The success of NFTs is certainly not limited to these astronomical prices. “9 out of 10 sales do not exceed 20,000 dollars, and almost half are concluded below 1,000”, assures Thierry Ehrmann. The expert therefore sees in this an unexpected opportunity to open up art to a younger and less affluent public than the population accustomed to frequenting traditional auction rooms. But given the excesses that accompany the explosion of the market, he is likely to be disappointed.

Far from democratizing digital art, certain categories of NFT are increasingly seen as outward signs of wealth. This is particularly the case for the avatars of monkeys in the series Bored Ape Yacht Club or even these ultra-pixelated portraits of the family CryptoPunks, characters automatically generated by an algorithm. Sports and showbiz stars are snatching up these new virtual icons with hundreds of thousands of dollars, to show them off on social networks, instead of their usual profile picture. In this race for the most bling-bling people, Eminem holds the rope more than ever. The monkey portrait he gave himself in January, for 123.45 ethereum ($450,000), is more than twice as expensive as the CryptoPunk acquired last summer by another famous rapper, Jay-Z.

“Violent beating”

Should we be surprised that this rush for art does not only attract purists? “NFTs were pushed from 2017 by cryptocurrency market players, with the aim of promoting the circulation of virtual money through new transactions. Fictional artists were sometimes even launched and staged to sell works at completely crazy prices, which do not reflect the reality of the market at all”, confides a specialist. He predicts a “violent correction”.

Novices abstain. While they are often presented as models of transparency and authenticity, NFT transactions are the pretext for scams of all kinds, making this supposed Eldorado a Wild West infested with crooks, imposters and cyber-manipulators. .

Researchers point to the wash tradinga technique that consists of buying yourself a work that you already own, pretending to be an enlightened collector, to increase the value of the property… Or launder money.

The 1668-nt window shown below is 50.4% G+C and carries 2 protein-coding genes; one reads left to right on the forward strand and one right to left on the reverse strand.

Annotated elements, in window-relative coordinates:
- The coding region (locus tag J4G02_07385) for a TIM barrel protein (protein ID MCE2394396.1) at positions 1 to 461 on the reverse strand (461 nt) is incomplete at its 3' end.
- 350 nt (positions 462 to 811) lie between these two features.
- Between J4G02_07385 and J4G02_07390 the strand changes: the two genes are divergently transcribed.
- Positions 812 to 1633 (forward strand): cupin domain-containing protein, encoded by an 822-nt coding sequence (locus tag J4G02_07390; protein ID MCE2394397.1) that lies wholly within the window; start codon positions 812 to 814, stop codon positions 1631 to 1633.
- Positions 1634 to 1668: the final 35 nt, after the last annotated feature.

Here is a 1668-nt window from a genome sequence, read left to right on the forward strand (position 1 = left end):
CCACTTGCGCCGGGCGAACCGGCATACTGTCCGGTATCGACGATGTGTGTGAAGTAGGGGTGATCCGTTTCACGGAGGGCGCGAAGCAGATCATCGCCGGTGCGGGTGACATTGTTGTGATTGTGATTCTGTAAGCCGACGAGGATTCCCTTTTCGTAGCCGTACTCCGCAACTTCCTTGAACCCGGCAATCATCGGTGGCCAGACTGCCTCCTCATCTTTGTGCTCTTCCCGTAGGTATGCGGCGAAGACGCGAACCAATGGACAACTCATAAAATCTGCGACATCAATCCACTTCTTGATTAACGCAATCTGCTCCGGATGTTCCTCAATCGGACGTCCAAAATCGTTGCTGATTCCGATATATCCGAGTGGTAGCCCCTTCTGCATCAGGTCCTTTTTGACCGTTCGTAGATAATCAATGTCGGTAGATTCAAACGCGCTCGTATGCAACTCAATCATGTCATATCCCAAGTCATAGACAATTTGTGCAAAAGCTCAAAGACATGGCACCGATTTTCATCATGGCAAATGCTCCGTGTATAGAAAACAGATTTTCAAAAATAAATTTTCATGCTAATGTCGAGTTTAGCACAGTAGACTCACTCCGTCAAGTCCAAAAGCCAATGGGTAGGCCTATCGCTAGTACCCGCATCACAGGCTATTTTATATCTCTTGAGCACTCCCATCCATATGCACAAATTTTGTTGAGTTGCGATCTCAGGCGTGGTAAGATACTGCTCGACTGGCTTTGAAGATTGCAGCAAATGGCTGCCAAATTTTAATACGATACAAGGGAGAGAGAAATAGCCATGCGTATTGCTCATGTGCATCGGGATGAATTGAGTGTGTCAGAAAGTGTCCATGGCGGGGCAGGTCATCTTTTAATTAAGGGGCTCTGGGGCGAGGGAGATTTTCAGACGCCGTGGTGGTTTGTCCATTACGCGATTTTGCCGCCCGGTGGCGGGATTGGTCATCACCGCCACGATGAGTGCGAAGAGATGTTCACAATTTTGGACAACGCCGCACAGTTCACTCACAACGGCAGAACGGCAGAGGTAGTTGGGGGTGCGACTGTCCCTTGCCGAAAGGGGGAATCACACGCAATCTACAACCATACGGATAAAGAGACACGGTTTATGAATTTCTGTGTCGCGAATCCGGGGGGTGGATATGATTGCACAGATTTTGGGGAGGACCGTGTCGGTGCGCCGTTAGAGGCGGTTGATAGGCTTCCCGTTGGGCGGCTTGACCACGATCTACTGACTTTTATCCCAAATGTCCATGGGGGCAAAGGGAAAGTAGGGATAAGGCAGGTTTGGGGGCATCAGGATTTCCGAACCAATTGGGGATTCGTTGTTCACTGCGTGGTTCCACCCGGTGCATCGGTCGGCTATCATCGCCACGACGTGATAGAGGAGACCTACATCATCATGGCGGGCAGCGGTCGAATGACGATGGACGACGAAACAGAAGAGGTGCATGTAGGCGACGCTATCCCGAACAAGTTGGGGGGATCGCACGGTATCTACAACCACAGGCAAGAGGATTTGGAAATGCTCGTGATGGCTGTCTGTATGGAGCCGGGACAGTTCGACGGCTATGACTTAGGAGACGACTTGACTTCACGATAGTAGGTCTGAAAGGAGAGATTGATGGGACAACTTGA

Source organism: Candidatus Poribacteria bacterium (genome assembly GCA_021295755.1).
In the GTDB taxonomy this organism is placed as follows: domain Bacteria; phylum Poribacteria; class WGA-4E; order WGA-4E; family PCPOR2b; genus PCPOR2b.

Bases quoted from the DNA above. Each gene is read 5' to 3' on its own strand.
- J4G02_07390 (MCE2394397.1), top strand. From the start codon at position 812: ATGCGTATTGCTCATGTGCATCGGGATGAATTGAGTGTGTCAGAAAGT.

Even more annoying for a technology presented as a guarantee of authenticity, the impostures are multiplying. On TikTok, a tutorial explains how to create and then sell an NFT from an image stolen from the Net. Impersonating its original creator is child’s play: OpenSea, for example, requires nothing more from the vendor than a sworn statement. Last year, smart guys did not hesitate to pretend to be Banksy, the British icon of the street artto put up for sale several hundred thousand dollars worth of NFTs.


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But much less popular artists are not spared from this fraud. This is particularly the case for those who openly exhibit their work on the DeviantArt online gallery, in order to make themselves known. Since last year, their cyber-showcase has been the subject of a looting in order. Witness, for example, the Twitter thread @NFTtheft, launched in September to document these deceptions. The works are copied, with a simple right click, then put up for sale in the form of NFT without the knowledge of the real authors, on Opensea or one of its competitors, Rarible, Decentraland, SuperRare, Mintable… “That don’t stop, tweets a victim. Creators are having their works stolen by unscrupulous people, who make money from them with NFTs, without the real authors receiving anything … And during this time, we are told that NFTs are the solution to remunerate artists? Cheating is so widespread that DeviantArt has developed an artificial intelligence to identify usurped works. But it is limited to sending a warning message to the victims. It is up to them to turn to the responsible platform. Without much hope of repairing the deception, alas. Because the all-powerful blockchain was designed to be inviolable: once an NFT has been recorded, it is impossible to delete it…


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Scams, impostures… The dark side of NFTs agitates the art world